I am most certain that they will be able to carry HD, But I will do some research to be sure and post back here when I can.
I would think that if you are in the metropolitan area, and are under served by the main transmitter, and you end up with a supplemental DTS transmitter and it did not carry HD, viewers would scream bloody murder...


DTS must, by it's technical nature, carry the identical programming as the primary feed. It is meant to be operated "on channel," thus distinguishing it from a translator and making it essentially a vehicle to build single frequency networks.

There has been work going on in New York to design and build a system. I believe reports are available on the NTIA's website.


I meant to add...DTS does not come free. It requires a link from the primary transmitter to the DTS location. The signals have to be carefully time coordinated, and you cannot simply pick up the signal over the air and retransmit like a translator can. So there are definitely costs incurred and it may not be effective to build a large network to serve sparsely populated areas.

mary... the cat lady:

Yes, DTS is intended by the rules to remain "on channel" as the license requires. That is one of the exciting things about it. It is so spectrum efficient. 5 DTS transmitters won't need 5 different channels to accomplish what it needs to do as trasnlators would.
Thanks for the heads up about the New York market. That will be interesting to follow.
Our local CBS affiliate is in the process of determining if a DTS system is the way to go or if digital translators would be more efficient for them to regain torritory that was lost by moving from a VHF-lo channel to a UHF DTV facility.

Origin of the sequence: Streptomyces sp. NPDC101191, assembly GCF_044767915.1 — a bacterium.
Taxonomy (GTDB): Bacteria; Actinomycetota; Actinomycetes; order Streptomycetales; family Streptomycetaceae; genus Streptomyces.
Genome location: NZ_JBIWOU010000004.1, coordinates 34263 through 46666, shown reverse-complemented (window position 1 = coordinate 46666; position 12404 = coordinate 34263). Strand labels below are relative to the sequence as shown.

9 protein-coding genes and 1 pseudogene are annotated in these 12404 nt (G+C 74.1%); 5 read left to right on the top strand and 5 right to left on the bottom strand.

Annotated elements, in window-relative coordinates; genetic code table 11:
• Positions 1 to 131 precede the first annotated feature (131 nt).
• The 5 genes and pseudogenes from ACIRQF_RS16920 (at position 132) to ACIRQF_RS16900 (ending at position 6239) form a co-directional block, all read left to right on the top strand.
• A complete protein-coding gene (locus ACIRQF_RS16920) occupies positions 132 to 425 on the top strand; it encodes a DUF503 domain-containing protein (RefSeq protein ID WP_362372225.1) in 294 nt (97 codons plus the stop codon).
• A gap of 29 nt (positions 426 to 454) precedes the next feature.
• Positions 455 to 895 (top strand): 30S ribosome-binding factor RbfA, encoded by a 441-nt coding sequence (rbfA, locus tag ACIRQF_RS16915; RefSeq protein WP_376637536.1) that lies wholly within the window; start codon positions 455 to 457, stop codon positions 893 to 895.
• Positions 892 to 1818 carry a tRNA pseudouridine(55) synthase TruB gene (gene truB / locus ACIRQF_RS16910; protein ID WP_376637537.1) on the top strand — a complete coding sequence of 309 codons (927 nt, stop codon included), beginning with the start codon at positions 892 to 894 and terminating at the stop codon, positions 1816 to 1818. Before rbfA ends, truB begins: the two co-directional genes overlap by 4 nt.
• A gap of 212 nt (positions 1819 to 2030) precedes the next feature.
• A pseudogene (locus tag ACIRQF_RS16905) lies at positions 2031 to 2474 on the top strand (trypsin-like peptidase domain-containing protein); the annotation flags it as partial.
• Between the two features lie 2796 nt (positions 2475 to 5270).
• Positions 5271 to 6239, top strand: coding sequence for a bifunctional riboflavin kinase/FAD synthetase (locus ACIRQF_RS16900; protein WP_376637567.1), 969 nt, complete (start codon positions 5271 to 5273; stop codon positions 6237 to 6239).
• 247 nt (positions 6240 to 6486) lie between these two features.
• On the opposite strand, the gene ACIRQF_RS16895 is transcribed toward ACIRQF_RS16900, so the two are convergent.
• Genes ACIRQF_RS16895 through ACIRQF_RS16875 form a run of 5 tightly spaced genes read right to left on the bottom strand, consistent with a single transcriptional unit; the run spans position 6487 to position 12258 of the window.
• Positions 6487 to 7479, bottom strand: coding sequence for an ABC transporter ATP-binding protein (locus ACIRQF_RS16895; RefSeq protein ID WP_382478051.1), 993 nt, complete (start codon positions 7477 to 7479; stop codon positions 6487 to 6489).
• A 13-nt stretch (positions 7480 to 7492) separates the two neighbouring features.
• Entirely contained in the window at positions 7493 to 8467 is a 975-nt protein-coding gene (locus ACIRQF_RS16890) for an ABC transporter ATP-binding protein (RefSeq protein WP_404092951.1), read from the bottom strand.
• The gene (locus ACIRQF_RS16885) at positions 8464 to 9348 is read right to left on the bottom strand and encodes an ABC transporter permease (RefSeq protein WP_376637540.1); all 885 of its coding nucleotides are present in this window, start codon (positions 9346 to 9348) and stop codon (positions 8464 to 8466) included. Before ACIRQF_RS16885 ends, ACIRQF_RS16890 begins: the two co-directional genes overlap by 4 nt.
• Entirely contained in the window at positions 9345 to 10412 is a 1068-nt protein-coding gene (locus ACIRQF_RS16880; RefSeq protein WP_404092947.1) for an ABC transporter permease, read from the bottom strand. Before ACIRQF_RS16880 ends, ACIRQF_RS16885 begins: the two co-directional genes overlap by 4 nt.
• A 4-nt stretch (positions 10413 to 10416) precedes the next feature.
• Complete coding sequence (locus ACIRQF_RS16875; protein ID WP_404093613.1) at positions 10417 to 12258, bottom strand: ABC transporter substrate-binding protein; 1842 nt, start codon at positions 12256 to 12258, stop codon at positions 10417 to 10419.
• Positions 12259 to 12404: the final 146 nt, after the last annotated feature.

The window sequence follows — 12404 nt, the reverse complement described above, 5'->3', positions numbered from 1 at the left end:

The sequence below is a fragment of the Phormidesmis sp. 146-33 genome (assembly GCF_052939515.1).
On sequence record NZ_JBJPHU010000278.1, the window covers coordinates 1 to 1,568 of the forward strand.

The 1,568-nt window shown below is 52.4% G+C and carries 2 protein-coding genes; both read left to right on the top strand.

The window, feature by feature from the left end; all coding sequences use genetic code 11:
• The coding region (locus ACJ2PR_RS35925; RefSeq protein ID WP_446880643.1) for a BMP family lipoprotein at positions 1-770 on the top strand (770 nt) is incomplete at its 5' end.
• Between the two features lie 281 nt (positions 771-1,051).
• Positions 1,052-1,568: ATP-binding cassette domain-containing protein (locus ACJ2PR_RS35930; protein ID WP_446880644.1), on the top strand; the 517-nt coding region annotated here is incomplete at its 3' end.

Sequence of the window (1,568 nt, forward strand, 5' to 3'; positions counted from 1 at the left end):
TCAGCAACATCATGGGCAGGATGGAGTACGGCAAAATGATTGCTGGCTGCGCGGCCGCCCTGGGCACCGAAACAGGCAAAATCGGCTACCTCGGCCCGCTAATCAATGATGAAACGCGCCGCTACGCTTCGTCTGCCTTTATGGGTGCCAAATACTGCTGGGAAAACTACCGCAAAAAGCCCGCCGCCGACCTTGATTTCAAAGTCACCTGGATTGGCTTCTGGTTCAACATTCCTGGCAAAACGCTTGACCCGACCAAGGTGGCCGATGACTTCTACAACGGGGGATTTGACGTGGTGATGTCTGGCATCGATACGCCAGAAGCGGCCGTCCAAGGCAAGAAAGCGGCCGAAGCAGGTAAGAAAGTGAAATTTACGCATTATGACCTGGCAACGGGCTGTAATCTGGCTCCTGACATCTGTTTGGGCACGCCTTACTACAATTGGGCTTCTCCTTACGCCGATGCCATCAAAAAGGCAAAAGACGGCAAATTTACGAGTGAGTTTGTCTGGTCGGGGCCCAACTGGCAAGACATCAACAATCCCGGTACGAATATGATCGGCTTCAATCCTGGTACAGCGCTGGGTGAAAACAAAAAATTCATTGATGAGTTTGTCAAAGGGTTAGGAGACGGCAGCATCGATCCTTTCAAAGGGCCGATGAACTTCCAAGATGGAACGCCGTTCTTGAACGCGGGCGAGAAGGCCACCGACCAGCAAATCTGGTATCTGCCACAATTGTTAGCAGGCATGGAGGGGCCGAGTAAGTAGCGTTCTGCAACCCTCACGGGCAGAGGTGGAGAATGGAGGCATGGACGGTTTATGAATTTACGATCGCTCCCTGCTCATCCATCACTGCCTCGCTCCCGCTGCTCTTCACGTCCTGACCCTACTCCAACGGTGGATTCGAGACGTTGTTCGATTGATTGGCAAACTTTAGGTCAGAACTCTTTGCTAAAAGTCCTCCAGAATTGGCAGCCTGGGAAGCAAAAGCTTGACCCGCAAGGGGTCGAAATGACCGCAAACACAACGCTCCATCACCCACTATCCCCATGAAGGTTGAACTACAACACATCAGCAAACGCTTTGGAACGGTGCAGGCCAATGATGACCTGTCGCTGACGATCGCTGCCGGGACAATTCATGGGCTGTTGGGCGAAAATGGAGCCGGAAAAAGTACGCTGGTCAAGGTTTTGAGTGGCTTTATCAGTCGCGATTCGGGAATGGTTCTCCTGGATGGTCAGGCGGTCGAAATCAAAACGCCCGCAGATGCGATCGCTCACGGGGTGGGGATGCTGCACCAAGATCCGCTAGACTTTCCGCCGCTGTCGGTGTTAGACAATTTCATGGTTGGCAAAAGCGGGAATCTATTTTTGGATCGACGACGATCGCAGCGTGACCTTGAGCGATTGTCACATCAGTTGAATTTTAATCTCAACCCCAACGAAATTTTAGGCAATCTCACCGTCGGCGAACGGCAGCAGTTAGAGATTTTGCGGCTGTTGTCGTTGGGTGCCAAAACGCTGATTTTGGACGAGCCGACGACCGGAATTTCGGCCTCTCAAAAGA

By the rules, a station cannot "cherry pick" where they are going to install DTS transmitters. If they have two or more, the coverage areas of all the DTS tranmitters have to touch or overlap.
Therein lies the delimma of stations in whether to choose DTS or translators. But if translators are chosen, they are not protected as a DTS transmitter would be.
We shall see how this all plays out in the next few months. But it gives great hope to those who are on the fringe or in a null of a main transmitter.
I am hoping this will address those in the fringe areas where severe weather is a very real threat. I think the FCC has done a good thing here.

mary... the cat lady:

TailorMade, another cost for stations is that multiple towers have to be built or placement space on existing towers has to be leased. Also, with Murphy's law being what it is, you have that many more technical things to deal with that have things go wrong over a much larger area. It would not be impossible to have two transmitters go kaput that were 120 miles from each other.
It is a lot to consider for a station.


I can see La Crosse/Eau Claire being a market where this may be a good thing. WEAU 13 (NBC) is in Eau Claire, WHile La Crosse, WI only has channel 67, a translator of KTTC-10... Rochester, MN. However, this is out of market.The main market station does get interferance around St. Francis Hospital. This also includes the UWM campus, which is slightly south of that point. A DTS on a bluff would assist the southern end of La Crosse to get WEAU 13's signal. Vice-versa for WKBT "NewsChannel 8," for Eau Claire.

As for the apocalypse... TVNewsDay said the same thing. the article "DTV FREE BUT FICKLE." It shows how someone 10 miles away from a tx cannot get thier local DTV signals.